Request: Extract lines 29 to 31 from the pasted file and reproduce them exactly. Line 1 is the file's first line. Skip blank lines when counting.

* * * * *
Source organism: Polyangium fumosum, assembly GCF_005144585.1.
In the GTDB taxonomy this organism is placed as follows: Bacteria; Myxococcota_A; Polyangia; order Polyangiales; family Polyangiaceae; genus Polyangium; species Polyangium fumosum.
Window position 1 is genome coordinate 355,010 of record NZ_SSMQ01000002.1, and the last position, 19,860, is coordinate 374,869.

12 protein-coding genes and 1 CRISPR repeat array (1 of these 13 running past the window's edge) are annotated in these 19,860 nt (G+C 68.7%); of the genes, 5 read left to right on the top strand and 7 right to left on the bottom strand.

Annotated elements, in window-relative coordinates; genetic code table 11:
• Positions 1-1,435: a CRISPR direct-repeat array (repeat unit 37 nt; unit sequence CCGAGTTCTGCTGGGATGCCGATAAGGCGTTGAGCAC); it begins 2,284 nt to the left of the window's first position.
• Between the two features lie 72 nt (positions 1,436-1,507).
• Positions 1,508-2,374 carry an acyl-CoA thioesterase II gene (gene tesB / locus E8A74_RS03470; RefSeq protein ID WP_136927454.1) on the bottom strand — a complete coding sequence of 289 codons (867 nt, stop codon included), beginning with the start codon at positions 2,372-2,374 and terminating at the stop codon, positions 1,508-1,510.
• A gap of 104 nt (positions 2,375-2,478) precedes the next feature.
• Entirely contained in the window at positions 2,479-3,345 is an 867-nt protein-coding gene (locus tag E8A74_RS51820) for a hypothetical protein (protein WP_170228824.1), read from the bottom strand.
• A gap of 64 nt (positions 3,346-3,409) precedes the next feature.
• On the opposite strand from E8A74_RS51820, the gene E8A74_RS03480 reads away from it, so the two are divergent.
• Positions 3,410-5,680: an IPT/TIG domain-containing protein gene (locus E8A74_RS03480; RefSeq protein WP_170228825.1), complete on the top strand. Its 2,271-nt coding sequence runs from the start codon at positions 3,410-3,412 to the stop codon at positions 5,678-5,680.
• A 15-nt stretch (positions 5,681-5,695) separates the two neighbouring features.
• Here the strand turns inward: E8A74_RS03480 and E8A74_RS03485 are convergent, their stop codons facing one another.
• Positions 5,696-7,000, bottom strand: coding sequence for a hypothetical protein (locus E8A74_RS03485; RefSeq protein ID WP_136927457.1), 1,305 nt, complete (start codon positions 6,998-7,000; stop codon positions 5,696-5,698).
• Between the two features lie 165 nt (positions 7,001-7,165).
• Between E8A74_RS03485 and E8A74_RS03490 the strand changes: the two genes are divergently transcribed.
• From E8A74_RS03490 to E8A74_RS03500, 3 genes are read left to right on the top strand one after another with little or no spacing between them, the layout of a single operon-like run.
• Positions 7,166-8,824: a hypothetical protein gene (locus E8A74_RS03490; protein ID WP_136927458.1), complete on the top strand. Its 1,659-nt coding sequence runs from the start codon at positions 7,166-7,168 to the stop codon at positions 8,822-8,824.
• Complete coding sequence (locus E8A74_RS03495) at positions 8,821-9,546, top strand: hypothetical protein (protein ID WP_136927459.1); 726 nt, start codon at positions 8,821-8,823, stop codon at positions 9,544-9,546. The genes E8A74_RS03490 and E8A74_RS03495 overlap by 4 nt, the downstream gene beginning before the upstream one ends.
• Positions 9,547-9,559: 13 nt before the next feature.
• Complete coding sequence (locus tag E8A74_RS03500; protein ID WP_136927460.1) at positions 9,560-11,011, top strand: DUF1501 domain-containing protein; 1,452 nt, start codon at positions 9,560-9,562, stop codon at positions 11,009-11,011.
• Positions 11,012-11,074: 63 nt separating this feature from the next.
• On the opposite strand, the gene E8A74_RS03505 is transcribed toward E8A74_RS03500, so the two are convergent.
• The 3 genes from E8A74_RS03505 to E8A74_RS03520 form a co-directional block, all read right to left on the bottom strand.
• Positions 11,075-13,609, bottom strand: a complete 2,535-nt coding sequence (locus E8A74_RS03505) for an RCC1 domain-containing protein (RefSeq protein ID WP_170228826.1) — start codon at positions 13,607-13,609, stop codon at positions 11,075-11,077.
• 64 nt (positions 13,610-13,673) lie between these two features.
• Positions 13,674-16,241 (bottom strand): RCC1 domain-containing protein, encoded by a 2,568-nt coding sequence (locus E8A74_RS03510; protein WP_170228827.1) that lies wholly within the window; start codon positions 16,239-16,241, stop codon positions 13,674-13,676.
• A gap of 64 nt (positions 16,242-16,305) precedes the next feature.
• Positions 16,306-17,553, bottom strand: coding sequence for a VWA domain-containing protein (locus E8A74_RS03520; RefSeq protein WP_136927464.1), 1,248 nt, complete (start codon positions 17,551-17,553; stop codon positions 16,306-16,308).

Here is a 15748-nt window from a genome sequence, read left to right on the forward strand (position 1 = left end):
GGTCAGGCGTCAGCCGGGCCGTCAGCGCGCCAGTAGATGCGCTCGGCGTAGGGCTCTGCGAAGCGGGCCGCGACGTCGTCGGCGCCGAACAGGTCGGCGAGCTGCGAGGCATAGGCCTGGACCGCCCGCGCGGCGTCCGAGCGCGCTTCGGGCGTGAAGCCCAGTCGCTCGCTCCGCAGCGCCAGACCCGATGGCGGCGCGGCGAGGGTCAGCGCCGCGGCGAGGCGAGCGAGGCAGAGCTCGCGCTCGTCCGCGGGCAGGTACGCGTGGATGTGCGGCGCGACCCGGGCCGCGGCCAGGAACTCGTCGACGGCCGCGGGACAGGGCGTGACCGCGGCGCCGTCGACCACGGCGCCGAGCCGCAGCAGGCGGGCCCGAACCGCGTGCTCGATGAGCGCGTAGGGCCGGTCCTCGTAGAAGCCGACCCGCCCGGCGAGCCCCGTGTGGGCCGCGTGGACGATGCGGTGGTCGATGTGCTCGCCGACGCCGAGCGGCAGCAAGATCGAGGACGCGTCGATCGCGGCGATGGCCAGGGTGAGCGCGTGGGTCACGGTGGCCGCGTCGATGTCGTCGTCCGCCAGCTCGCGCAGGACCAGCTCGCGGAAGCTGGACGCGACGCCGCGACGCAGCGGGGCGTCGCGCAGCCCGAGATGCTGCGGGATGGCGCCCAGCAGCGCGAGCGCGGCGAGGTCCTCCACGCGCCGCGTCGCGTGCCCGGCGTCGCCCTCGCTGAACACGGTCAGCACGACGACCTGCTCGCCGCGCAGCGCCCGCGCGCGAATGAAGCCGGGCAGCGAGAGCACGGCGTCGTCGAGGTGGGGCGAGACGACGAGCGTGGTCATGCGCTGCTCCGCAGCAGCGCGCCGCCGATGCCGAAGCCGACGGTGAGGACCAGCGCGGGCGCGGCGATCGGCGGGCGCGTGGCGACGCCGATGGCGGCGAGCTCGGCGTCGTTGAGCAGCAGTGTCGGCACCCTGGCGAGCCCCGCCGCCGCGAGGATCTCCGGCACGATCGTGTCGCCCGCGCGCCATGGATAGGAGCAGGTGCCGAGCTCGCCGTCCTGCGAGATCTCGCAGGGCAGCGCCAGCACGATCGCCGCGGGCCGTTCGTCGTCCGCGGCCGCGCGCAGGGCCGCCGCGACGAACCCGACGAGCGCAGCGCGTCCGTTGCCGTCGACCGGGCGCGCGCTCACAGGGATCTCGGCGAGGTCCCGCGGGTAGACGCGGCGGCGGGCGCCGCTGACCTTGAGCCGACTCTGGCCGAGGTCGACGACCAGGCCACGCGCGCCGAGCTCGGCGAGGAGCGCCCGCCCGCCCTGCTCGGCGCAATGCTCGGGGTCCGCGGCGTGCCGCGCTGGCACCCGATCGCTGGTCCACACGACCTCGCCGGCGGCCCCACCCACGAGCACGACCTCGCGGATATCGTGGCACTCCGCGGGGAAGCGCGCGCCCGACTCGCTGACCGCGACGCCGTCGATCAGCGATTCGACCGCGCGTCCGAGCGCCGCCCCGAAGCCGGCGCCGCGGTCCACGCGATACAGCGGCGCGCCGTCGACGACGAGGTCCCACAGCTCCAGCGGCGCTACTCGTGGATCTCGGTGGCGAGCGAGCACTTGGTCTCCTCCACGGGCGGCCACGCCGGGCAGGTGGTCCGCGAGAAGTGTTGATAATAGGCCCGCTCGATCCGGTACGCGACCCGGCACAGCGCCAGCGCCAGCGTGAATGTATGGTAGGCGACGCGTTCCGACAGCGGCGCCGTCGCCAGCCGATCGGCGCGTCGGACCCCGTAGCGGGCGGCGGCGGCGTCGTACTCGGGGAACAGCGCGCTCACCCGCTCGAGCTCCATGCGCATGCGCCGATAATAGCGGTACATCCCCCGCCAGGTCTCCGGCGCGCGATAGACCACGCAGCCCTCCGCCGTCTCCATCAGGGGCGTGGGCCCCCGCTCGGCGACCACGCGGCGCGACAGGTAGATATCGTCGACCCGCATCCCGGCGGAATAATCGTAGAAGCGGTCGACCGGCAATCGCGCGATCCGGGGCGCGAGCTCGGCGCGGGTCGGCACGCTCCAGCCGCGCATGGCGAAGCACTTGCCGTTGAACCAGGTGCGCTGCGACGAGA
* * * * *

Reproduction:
• Positions 13,674-16,241 (bottom strand): RCC1 domain-containing protein, encoded by a 2,568-nt coding sequence (locus E8A74_RS03510; protein WP_170228827.1) that lies wholly within the window; start codon positions 16,239-16,241, stop codon positions 13,674-13,676.
• A gap of 64 nt (positions 16,242-16,305) precedes the next feature.
• Positions 16,306-17,553, bottom strand: coding sequence for a VWA domain-containing protein (locus E8A74_RS03520; RefSeq protein WP_136927464.1), 1,248 nt, complete (start codon positions 17,551-17,553; stop codon positions 16,306-16,308).